Income for elderly falls short, study finds

Massachusetts seniors face largest gap in US

The elderly in Massachusetts struggle with the nation’s largest shortfall between income and costs, with the age group’s median income covering only about 60 percent of basic living expenses here, according to a study to be released today.

The study, a joint project of advocacy group Wider Opportunities for Women and University of Massachusetts Boston, compared income and expenses for the elderly in all 50 states and found that income in all cases fell short of basic expenses. The largest gaps occurred in the Northeast, where living costs are among the highest in the nation. Five of the six New England states were represented in the top 10.

In Massachusetts, for example, themedian income of retired residents 65 or older is just under $17,000. It falls more than $10,000 short of what the study estimates it costs for basic necessities, such as food and shelter.


“From what we’re seeing, it seems like a lot of our seniors are being left behind,’’ said Deborah Banda, the state director for Massachusetts AARP, the lobby for older Americans. “This is Massachusetts, which prides itself in being ahead of the curve in so many respects, and where we’re ranking in this study, it really is disgraceful.’’

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The study aims to underscore the importance of entitlement programs - Social Security and Medicare - that support the elderly and face potential cuts as Congress grapples with long-term deficits. Without changes, the costs of the programs are expected to explode as the baby boom generation moves into retirement. The first of the baby boomers turned 65 last year.

The study was based on the Elder Economic Security Standard Index, created by Wider Opportunities for Women, or WOW, and the Gerontology Institute at UMass Boston. For each state, the Elder Index estimates the cost of basic necessities such as housing, transportation, and food and compares them with the median incomes for the elderly.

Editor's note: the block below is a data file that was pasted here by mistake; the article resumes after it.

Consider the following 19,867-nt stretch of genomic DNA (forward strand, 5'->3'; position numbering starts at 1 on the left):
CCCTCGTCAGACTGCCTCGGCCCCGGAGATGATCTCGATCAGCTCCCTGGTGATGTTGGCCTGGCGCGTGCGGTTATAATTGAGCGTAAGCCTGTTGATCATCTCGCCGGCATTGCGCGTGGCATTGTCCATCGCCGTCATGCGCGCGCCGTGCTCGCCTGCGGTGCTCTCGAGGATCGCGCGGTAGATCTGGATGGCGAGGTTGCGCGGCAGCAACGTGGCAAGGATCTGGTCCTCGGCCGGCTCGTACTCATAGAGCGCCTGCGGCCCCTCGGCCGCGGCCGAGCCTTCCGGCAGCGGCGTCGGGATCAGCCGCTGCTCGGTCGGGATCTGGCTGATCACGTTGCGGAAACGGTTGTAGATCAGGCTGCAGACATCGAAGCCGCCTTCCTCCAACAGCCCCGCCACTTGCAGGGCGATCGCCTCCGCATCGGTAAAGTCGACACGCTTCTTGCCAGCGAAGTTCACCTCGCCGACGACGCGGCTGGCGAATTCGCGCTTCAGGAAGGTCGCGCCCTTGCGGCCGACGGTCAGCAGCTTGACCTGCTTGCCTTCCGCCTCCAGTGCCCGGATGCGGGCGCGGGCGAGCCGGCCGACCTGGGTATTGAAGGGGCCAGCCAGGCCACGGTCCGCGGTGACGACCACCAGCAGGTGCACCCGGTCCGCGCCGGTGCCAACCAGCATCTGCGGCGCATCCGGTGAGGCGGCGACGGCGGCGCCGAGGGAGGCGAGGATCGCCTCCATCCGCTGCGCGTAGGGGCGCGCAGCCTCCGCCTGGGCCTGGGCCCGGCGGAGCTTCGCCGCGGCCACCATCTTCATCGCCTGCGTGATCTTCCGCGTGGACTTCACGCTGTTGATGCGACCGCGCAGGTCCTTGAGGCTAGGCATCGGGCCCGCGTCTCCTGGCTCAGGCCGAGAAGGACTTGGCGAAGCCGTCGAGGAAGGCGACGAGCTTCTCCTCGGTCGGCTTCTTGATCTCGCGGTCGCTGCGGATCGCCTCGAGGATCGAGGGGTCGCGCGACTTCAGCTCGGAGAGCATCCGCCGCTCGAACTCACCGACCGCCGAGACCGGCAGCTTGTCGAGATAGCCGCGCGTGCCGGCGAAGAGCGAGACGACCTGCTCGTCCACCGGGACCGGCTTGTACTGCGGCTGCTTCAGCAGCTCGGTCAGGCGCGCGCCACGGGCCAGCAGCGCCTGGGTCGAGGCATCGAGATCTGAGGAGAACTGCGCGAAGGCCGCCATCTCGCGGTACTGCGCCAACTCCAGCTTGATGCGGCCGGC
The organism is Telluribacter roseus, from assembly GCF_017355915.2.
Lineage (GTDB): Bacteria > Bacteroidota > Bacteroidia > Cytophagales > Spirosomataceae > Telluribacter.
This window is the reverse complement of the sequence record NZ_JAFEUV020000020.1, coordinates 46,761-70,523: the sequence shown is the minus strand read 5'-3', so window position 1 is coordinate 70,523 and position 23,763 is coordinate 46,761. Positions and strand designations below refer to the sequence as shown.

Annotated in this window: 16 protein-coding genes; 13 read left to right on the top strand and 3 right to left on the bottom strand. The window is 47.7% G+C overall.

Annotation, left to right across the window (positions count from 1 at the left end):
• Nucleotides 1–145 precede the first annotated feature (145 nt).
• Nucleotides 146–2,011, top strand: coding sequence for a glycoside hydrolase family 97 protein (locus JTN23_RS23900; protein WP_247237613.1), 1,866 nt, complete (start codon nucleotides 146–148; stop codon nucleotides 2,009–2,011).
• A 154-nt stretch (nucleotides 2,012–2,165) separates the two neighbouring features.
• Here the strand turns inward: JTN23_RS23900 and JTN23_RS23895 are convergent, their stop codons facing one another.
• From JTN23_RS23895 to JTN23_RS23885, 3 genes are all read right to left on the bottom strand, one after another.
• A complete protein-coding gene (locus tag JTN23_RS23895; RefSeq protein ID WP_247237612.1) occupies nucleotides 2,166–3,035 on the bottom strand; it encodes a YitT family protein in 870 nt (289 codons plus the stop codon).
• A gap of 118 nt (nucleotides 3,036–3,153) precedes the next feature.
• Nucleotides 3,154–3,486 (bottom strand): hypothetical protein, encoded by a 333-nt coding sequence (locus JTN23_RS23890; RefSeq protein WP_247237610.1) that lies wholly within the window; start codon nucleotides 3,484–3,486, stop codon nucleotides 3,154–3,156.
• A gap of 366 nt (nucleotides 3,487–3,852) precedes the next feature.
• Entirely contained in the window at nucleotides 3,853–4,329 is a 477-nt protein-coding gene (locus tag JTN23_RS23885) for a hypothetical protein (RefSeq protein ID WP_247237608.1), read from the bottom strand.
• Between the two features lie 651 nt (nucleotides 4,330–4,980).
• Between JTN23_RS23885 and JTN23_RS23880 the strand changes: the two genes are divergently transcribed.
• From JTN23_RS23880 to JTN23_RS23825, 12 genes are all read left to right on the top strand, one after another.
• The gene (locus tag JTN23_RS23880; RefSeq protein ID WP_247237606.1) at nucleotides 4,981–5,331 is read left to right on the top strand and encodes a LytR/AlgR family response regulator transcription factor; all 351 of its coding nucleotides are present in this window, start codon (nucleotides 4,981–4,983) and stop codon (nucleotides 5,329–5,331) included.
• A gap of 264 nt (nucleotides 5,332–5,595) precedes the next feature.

It excludes government support, such as subsidized housing and fuel assistance in its calculations.

John MacPherson, an 85-year-old Dorchester resident and World War II veteran, gets assistance for heating costs from Action for Boston Community Development Inc., or ABCD, an antipoverty agency in Boston. That makes it a little easier to live on his fixed income of less than $15,000 a year, he said, but he still has to stretch his Social Security and veteran’s benefits checks to cover his water, electricity, and other bills.


“I don’t go out anyplace,’’ he said. “I don’t drink. I don’t smoke.’’

Even though Massachusetts residents tend to have higher than average incomes in their working years, it’s common for many elderly residents to live only on Social Security in retirement, said Jan Mutchler, the graduate program director at UMass Boston’s Department of Gerontology. Once they stop working, they must contend with the state’s high housing and medical expenses, which drive the cost of living for the elderly, she said.

“I think it’s clear that if Social Security is cut,’’ said Mutchler, “it would really negatively affect many seniors across the country.’’

Mary Power, 93, lives alone in West Roxbury on an annual income of $9,372. Power, who worked as waitress and hostess, and in other hospitality jobs until she was 80, lives mainly on Social Security, in addition to a pension of $147 a month.

“I’m glad I don’t have a family to support,’’ she said. “I don’t think I could do it.’’


Nicci Meadow, director of elder services at ABCD, said she sees many seniors like Power who worked in low-paying service jobs, in which employers contributed little or nothing to Social Security. As a result, they may not receive enough from Social Security to support themselves.

“We know that there are more low-income people who have worked outside the mainstream, either as nannies or cleaners or landscapers,’’ she said. “So there’s a great need to help the lowest income elders to get the assistance they need.’’

Gail Waterhouse can be reached at